The average Linux distribution CD comes with several gigabytes of software. SuSE, for one, delivers several CDs in a boxed set with enough software to keep you busy for weeks, maybe months. I'll tell you how to install that software, easily and without fuss. Despite all that your distribution has to offer, sooner or later you will find yourself visiting various Internet sites, looking for new and updated software. Where will you find this stuff, and will installing be the same as getting it from your CDs?
Before we get into finding, building, and installing software, I'd like to address a little myth. You have no doubt heard that installing software on Linux is difficult and that it is inferior to what you are used to in the Windows world. Nothing could be further from the truth. In fact, software installation under Linux is actually quite superior to what you are leaving behind in your old OS.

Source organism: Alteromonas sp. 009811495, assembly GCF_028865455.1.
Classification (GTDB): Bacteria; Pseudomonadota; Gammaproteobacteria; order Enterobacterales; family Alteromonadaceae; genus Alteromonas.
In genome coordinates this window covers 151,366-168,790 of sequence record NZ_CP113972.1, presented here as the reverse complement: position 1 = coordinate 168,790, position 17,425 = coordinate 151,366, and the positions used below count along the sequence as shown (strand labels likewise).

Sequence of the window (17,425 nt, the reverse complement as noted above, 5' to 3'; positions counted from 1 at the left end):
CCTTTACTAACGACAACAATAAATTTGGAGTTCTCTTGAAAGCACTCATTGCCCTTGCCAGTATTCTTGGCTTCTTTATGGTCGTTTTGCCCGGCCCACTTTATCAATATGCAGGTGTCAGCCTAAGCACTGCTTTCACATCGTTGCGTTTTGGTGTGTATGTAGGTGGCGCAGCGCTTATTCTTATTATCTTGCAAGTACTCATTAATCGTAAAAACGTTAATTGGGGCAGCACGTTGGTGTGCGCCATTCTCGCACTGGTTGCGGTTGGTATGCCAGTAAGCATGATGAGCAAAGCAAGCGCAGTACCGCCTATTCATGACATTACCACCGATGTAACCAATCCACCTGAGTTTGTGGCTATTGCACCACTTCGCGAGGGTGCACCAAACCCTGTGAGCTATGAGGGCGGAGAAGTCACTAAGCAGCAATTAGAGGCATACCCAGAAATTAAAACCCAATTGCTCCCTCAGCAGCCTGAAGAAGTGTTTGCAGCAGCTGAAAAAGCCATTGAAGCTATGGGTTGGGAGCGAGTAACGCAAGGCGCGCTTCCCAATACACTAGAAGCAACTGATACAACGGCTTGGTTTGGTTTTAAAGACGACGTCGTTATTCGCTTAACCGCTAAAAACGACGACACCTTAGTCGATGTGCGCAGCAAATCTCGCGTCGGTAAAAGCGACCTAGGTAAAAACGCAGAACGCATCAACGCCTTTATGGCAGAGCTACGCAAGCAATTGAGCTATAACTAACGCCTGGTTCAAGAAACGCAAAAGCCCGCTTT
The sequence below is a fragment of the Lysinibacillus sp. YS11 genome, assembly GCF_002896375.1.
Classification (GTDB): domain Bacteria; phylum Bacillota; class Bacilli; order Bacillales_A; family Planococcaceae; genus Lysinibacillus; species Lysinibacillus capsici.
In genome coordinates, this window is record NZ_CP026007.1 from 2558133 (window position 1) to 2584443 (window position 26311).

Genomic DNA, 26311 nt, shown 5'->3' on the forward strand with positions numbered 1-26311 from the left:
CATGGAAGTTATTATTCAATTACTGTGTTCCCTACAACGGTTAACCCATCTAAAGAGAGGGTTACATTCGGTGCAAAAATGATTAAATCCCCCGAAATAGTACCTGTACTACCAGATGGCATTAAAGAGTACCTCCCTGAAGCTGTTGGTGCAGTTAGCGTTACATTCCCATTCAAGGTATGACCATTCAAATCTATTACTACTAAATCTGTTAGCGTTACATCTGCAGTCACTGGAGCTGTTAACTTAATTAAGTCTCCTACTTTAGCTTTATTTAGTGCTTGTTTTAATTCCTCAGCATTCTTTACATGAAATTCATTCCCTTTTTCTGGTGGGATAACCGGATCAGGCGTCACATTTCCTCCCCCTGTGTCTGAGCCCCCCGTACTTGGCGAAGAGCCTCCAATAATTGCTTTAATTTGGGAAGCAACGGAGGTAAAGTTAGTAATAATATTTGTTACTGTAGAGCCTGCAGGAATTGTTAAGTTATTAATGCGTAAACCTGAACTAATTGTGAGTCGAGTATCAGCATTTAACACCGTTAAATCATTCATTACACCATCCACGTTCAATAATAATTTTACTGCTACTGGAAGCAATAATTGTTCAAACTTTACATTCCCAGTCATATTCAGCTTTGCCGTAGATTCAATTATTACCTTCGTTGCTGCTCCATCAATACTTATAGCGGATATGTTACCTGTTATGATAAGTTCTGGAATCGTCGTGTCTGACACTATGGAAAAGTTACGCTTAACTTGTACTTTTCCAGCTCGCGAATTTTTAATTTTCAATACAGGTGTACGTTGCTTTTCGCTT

When you install software and software packages, you must often do so as the root, or administrative user. As root, you are all powerful. Linux tends to be more secure and much safer than your old OS, but that doesn't mean disasters can't strike. Know where your software comes from and take the time to understand what it does. When you compile software (which I will cover later in this chapter), it might even be a good idea to get into the habit of building as a non-root user, then switching to root for the installation portion. Don't worry?I'll explain.